It’s different, and more difficult, if you take the time to come up with a game like Trash Tycoon. It’s been in development for nine months now. It crosses a fantasy game world, with its own limits and rules, to make a pure, 100% fun experience with ties to the real world to make the social impact. We’re not gamifying, we’re making games and plugging the real world into the games.
Singlebrook: How have your cultural, educational and professional backgrounds prepared you to turn your ideas into reality?
RT: That’s a big question! I have a Master’s Degree from NYU’s Interactive Telecommunications Program (ITP) where there is lots of out of the box thinking and applying multi-disciplinary themes. I always knew I wanted to make big, fun games that reach lots of people, but I also want to make a difference in one way or another. With the evolution of the gaming industry, there is a big shift moving from console games to social and mobile. This is where I saw a big opportunity to reach a massive audience with a strong message and try to make a social impact.
It’s part education and part life experience--waiting for the right opportunity to present itself. What’s happened between Facebook, social games and green, it was there, but it all came together with the right team and the collaboration with TerraCycle, Treehugger, Carbonfund.org and many other people that believe in us and what we’re trying to do.
Professionally, I was an Executive Producer with IDT Entertainment where I worked with 3D animation, original TV series and film. I was also VP of Business Development with ZOE Interactive, which is another game developer. So, I got exposed to the commercial side of developing games and knowing how to put a strong business model around it and raise money for games, which is also challenging.
Singlebrook: What advice do you have for aspiring entrepreneurs or developers that want to incorporate a mission-driven aspect into their work?
RT: I would suggest to first think of how to reach a mass audience to really make the impact you want to make. That usually happens these days on social networks. Don’t try to come up with a new destination site because driving traffic these days is extremely difficult. Again, there are so many apps and games fighting for consumer attention. Try to develop for an existing platform. Take the time to craft your product and make sure it works both from a creative perspective and technology perspective. There are a lot of games for change out there and serious games, but at the end of the day, try to make a game that is fun and one that makes money. Sooner or later, you will need to raise funds to support the amount of people you need to maintain these kinds of games.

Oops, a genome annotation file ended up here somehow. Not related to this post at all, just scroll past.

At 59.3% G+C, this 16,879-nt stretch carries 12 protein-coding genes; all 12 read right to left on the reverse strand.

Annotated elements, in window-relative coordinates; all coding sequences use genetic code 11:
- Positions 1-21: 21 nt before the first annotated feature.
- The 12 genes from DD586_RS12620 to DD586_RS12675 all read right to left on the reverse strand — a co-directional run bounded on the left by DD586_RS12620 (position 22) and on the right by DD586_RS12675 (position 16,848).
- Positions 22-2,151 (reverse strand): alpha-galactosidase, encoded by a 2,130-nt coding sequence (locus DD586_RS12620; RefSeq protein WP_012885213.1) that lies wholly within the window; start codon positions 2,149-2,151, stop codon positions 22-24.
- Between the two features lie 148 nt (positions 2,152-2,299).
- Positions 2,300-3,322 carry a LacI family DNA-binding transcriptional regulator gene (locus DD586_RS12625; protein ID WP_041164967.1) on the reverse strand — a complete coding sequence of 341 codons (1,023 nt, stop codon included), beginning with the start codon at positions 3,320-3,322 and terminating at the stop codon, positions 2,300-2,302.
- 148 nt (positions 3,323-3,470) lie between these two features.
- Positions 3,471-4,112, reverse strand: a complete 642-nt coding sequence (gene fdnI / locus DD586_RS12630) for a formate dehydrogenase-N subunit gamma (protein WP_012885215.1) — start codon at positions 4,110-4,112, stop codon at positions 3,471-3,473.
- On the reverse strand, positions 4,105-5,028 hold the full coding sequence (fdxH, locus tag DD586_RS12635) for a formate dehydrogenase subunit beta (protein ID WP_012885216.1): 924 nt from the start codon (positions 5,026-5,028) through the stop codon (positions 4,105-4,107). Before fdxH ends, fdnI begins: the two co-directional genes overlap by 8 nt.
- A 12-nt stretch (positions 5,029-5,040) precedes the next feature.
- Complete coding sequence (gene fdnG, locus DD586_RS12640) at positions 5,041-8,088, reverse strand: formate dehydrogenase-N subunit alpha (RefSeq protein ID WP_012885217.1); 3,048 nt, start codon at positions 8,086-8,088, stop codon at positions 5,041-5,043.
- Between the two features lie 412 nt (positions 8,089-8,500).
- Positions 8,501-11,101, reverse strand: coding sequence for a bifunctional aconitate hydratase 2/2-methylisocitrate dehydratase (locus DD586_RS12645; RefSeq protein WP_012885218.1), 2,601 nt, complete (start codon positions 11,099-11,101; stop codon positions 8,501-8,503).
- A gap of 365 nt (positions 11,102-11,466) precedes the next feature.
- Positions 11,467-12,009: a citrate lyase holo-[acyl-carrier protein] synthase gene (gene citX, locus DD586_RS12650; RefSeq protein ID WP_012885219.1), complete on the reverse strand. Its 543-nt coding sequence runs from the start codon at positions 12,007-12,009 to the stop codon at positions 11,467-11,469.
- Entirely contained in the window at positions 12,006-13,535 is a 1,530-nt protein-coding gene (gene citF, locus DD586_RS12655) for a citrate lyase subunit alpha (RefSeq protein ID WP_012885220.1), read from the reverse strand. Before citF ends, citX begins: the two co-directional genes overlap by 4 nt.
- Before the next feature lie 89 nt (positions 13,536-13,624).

Guerillapps is approaching 20 people, so you need money to run your business. You’re usually able to raise funds if you can show a strong proof of concept or a demo together with a strong team and a market reach. If you have these three components together, you should be able to raise funds for your venture and go out there and make a big social impact. If you stick to non-profit or the serious games and games for change, you can influence but the impact would probably be smaller. It’s becoming so difficult to support those operations and get people to work with you. People have got to put food on the table and make a living, so you want to make sure you have money to pay them.
If you want to make a Triple A game for one of the top social networks, you cross the half-million dollar mark these days. Maybe mobile is smaller, but still at least $100K. You’ve got to have a minimum amount of front and back end developers, the creative people, and the people who market it. To make and maintain a game like Trash Tycoon, you’re talking $1M and up. These days, game developers are always pushing the bar.